Half of a panoramic view of Huntington Avenue Grounds in Boston, in 1903. The other half can be found here. Image courtesy of the Library of Congress.
The scene in 2014:
The photo at the top is the other half of the panorama from this post, and it shows the home plate area of Huntington Avenue Grounds, the original home field of the Boston Red Sox. However, when the first photo was taken during a game against the Chicago White Sox on September 22, 1903, they weren’t the Red Sox; they were the Boston Americans, and in their third year of existence they had already clinched the pennant and were soon to face (and defeat) the Pittsburgh Pirates in the first World Series.
According to the research conducted by the writer of the Baseball Researcher blog, the batter in this scene is Nixey Callahan, Chicago’s manager and third baseman. Behind him is Boston catcher Duke Farrell, a journeyman catcher who had been playing in the majors since 1888, and was now playing in his fourth major league. He only played in 17 games in 1903, and was likely starting in order to allow the regular catcher, Lou Criger, to rest now that the pennant race was no longer in doubt. Behind Farrell is the umpire, Frank O’Laughlin; he would go on to umpire in the American League until 1918, when he died from the Spanish Flu that spread across the world that fall.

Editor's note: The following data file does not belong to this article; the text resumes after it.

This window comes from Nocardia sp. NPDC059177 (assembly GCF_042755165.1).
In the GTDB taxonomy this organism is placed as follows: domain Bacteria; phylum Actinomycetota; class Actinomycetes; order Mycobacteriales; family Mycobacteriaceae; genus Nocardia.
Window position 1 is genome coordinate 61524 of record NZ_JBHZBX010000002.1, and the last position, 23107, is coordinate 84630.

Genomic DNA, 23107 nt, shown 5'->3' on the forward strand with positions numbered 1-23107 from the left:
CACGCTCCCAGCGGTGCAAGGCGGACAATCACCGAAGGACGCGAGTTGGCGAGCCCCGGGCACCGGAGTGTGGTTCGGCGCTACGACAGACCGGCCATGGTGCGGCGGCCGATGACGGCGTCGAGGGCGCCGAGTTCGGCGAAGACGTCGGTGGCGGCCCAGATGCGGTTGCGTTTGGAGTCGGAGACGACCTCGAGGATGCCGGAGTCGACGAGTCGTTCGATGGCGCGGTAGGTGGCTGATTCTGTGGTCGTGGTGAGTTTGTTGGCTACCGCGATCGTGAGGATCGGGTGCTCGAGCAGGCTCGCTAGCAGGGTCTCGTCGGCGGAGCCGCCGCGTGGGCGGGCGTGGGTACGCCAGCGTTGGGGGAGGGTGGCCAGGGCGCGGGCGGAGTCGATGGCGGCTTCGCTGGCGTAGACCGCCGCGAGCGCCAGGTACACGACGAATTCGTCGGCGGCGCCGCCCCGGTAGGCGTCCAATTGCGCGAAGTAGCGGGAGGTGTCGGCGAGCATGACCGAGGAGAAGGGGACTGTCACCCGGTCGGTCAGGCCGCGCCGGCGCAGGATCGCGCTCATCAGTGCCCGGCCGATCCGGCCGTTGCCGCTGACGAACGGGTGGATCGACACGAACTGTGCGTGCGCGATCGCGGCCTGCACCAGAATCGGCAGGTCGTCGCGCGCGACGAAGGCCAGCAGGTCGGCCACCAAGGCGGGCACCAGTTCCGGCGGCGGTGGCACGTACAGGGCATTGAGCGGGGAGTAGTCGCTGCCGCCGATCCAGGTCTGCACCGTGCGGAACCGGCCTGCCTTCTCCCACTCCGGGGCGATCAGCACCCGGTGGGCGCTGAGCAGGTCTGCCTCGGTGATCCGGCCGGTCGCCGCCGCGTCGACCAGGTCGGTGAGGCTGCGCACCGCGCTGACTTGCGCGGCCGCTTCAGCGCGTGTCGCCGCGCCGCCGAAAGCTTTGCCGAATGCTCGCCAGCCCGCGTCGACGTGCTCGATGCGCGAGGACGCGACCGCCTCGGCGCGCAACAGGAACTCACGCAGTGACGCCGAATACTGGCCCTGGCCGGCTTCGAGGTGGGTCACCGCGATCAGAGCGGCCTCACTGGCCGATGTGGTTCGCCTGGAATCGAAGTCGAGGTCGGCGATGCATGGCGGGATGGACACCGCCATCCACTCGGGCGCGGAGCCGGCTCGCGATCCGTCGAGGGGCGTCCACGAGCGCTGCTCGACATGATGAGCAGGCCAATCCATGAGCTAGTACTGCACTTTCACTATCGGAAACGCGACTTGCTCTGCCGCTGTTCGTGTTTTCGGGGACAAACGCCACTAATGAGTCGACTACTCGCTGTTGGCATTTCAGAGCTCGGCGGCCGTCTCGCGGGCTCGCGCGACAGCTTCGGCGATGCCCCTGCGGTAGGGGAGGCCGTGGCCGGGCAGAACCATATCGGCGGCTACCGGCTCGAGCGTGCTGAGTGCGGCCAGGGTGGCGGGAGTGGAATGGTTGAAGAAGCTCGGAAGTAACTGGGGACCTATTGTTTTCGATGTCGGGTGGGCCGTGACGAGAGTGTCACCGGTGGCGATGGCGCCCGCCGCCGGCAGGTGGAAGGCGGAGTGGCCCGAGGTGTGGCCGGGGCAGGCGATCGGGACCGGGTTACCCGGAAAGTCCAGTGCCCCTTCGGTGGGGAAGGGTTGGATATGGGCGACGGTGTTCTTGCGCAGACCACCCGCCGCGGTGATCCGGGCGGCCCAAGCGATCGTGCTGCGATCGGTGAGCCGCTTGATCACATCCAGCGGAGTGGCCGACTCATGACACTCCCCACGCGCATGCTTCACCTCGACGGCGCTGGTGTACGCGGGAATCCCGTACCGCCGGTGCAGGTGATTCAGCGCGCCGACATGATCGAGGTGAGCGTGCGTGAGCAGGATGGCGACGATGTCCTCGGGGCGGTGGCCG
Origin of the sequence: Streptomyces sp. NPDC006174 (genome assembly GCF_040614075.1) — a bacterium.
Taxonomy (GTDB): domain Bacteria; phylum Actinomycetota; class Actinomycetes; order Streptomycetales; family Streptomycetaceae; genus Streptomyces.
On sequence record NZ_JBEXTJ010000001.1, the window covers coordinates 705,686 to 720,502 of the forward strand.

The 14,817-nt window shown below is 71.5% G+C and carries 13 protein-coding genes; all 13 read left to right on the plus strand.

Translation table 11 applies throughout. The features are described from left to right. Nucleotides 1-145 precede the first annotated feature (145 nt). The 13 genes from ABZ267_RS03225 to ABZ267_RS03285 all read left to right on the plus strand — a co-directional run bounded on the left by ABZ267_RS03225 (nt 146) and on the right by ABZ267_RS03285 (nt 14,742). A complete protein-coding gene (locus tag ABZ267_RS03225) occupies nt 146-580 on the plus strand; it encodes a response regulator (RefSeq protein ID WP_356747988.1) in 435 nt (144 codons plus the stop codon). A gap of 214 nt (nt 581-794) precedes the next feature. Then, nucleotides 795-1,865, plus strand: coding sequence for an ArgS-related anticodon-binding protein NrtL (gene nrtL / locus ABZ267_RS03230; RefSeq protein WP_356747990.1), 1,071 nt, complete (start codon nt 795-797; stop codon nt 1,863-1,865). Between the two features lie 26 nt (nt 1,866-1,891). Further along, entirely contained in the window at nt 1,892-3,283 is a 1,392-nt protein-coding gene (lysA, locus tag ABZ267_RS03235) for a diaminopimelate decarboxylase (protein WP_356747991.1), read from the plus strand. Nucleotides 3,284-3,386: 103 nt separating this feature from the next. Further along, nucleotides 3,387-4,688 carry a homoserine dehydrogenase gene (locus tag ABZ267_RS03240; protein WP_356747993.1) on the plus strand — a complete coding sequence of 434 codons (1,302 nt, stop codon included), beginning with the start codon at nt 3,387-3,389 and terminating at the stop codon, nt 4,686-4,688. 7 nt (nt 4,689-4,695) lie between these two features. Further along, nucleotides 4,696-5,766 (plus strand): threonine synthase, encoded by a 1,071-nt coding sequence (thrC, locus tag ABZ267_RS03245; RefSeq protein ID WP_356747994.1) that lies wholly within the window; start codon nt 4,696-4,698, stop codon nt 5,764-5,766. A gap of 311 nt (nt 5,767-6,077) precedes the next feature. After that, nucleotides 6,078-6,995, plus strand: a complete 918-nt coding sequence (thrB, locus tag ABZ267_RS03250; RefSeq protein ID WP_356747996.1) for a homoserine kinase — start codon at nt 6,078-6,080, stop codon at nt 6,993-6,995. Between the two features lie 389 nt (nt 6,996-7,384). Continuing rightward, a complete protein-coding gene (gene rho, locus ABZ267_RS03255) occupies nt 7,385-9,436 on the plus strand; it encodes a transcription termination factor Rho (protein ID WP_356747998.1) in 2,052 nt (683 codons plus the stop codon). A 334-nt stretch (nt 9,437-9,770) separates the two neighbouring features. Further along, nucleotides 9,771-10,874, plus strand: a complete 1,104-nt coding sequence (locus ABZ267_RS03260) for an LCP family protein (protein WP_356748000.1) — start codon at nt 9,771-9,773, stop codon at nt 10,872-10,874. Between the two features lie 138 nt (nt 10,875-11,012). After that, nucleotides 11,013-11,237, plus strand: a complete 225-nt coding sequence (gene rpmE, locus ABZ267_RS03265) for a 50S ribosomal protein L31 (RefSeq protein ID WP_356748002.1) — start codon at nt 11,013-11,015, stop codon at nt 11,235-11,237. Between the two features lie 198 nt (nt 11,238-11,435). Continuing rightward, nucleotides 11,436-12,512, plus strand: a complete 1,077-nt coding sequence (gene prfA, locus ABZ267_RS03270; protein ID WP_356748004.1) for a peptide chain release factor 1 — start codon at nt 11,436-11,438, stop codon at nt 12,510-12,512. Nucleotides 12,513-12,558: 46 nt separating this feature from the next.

Today, no distinguishing features from the 1903 photo remain today, and Northeastern University is now located on the site of the former field, where the team played until after the 1911 season. The actual location of home plate is now located underneath Churchill Hall, the building seen in the 2014 photo.
See the Library of Congress site for the complete panorama.